Youth Sports Reopening: June 1 Practice, June 18 Games

Youth Sports Reopening: June 1 Practice, June 18 Games

Guidelines for some summer sports give specified dates for practices and games to take place next month.

At his Monday press briefing, Nebraska Governor Pete Ricketts laid the groundwork for softball and baseball to take place this summer. Other sports will have guidelines released “as it is determined participation in those sports meet health and safety measures.”

Under the current rules from the state, no organized team activities can take place through the month of May. That changes in June.

“Starting June 1, we will allow team organized practices with lots of restrictions on social distancing to begin and games to begin June 18,” said Ricketts. “This will just be for baseball and softball, no other sports.”

Ricketts added that individual sports such as tennis are still permissible, saying, “those were things that were never specifically closed.”

In June, schools can open weight rooms for student-athletes as long as they follow the same guidelines currently in place for fitness centers. For baseball and softball practices, dugouts won’t be allowed for use and team equipment will need to be spaced out along fences at least six feet apart. Parents will need to drop off their players then wait in their cars until practice is over. Players are encouraged to use their own gloves, helmets, and bats as much as possible, as well as water bottles or other beverages with no shared drinking fountains or coolers allowed.

When games begin June 18, only members of the player’s household will be allowed to attend. Bleachers will not be in use so fans will need to either stand or bring their own chairs while keeping the six feet of social distancing from different household units. Teams waiting to play in the next game will have to wait in a designated area until the previous team has disinfected the dugout area. After the games, no postgame handshake or interaction will take place, nor will the traditional team meeting and snacks. Concessions will remain closed, but restrooms are expected to be open and cleaned often.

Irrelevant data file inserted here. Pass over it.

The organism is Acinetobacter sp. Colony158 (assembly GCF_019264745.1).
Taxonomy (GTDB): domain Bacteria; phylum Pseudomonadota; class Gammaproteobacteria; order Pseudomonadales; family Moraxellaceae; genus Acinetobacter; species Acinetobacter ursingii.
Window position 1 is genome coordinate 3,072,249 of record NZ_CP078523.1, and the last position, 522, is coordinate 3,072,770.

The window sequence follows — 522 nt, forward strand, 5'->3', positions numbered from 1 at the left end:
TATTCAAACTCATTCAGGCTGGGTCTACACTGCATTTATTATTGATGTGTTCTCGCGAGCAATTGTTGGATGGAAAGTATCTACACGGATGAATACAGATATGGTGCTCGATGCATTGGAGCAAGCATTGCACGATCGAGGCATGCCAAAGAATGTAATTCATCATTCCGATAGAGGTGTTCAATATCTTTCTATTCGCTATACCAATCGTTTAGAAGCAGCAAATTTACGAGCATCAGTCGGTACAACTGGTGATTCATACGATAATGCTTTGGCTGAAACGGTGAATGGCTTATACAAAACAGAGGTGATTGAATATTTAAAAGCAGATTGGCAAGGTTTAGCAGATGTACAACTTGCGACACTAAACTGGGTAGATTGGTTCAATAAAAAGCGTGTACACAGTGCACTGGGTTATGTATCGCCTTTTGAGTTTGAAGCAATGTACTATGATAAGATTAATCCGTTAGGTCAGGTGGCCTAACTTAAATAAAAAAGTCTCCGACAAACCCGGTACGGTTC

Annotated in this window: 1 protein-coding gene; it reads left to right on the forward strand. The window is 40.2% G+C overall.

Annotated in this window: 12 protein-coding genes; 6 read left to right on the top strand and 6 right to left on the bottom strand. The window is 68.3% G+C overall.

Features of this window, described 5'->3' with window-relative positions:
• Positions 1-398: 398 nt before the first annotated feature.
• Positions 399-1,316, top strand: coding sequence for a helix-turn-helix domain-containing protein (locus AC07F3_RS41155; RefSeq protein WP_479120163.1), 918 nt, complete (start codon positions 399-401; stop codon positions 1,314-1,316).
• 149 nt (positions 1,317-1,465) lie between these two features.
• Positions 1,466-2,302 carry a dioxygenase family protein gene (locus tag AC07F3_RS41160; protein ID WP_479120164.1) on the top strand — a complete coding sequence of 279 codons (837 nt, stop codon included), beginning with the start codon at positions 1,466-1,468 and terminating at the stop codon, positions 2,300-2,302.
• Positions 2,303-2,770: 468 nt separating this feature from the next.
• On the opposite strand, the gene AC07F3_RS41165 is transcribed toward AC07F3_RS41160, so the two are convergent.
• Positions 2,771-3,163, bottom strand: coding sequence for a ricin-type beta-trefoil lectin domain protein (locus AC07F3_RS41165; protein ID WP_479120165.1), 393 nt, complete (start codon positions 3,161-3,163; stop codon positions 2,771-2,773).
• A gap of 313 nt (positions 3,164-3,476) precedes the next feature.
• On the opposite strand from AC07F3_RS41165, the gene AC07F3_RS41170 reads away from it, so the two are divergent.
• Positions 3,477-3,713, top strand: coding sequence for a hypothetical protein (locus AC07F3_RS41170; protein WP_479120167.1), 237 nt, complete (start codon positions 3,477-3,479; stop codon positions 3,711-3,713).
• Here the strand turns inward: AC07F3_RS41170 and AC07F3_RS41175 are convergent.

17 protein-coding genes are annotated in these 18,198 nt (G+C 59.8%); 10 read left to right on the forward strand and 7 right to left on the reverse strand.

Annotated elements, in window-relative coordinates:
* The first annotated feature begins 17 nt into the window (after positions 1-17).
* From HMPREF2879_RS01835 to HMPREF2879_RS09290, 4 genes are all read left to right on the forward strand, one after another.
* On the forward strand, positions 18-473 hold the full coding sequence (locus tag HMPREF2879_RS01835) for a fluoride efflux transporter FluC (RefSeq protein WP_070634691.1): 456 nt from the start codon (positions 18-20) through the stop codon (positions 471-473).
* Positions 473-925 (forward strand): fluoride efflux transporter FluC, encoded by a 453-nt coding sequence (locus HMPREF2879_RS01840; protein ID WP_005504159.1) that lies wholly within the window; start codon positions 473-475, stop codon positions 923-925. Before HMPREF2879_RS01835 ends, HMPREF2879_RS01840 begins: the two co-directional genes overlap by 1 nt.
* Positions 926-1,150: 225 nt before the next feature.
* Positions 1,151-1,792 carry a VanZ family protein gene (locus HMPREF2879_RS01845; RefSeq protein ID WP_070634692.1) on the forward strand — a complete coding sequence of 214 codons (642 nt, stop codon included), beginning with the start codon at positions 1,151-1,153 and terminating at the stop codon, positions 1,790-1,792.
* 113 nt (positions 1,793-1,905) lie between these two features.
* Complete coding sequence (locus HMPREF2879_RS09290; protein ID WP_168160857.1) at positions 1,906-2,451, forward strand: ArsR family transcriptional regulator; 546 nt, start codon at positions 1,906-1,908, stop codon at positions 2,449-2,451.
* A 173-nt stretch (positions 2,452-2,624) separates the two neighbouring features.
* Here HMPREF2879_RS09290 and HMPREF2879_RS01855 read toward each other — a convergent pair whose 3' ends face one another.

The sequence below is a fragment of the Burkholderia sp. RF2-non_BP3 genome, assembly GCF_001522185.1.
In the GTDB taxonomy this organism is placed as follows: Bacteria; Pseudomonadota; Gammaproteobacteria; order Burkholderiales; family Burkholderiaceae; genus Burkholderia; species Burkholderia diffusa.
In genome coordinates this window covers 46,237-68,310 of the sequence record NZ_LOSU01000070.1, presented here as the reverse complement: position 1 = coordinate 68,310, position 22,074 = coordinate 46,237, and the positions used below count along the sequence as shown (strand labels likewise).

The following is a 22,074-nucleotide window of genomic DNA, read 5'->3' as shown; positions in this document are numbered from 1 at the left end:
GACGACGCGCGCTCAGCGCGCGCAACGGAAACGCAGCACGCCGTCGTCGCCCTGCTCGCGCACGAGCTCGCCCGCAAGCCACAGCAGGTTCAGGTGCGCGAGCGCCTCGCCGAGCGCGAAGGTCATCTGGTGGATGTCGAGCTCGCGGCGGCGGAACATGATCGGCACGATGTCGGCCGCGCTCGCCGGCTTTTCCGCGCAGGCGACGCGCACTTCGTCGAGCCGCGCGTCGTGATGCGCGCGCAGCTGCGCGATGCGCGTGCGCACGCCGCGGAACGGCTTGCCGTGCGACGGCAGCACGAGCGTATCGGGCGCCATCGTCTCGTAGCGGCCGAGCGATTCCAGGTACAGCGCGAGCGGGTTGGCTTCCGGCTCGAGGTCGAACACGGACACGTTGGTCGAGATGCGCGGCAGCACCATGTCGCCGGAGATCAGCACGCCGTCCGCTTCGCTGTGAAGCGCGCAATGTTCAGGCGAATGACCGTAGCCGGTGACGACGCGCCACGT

Ricketts said that they chose baseball and softball because “those are sports that are generally more socially distanced anyway.”

Lincoln Babe Ruth Baseball Commissioner Jim Hansen told KLIN’s Road to Recovery earlier this month that they have contingencies for beginning games June 1, 8, or 22. Hansen called June 22 the “point of no return”, but with the latest guidelines, the league looks poised to take place.

The American Legion National Headquarters Sunday canceled their official association with any summer baseball that gets played this year. That doesn’t mean no Legion Baseball though, as teams can still organize themselves and compete without being under the American Legion umbrella.

Nebraska Education Commissioner Matthew Blomstedt said the efforts with baseball and softball will show the best practices for team sports returning, adding schools have been asking a lot of questions on use of their facilities.

“I want to be able to use Launch Nebraska and work with our school officials across the state so as soon as possible after June 1 we actually have protocols in place that would be able to identify what the proper and appropriate us of school facilities are,” said Blomstedt. “We’d be able to look at what the protocols that might be coming together around other types of activities and sports, but not least of which is also to think about services for students in a summer school environment as well.”

Blomstedt announced Launch Nebraska last week with the website launchne.com to serve as a central resource for the state’s education system, providing protocols and best practices to aid local decision-makers.

“We’re using baseball and softball around sports; we’re using other opportunities to learn about what’s really best; using these types of DHM orders coming forward to provide further guidance, and have what I’ll call a common sense approach,” said Blomstedt. “Once we start to do something here and we believe it’s had a safe impact, we can model that for other types of activities.”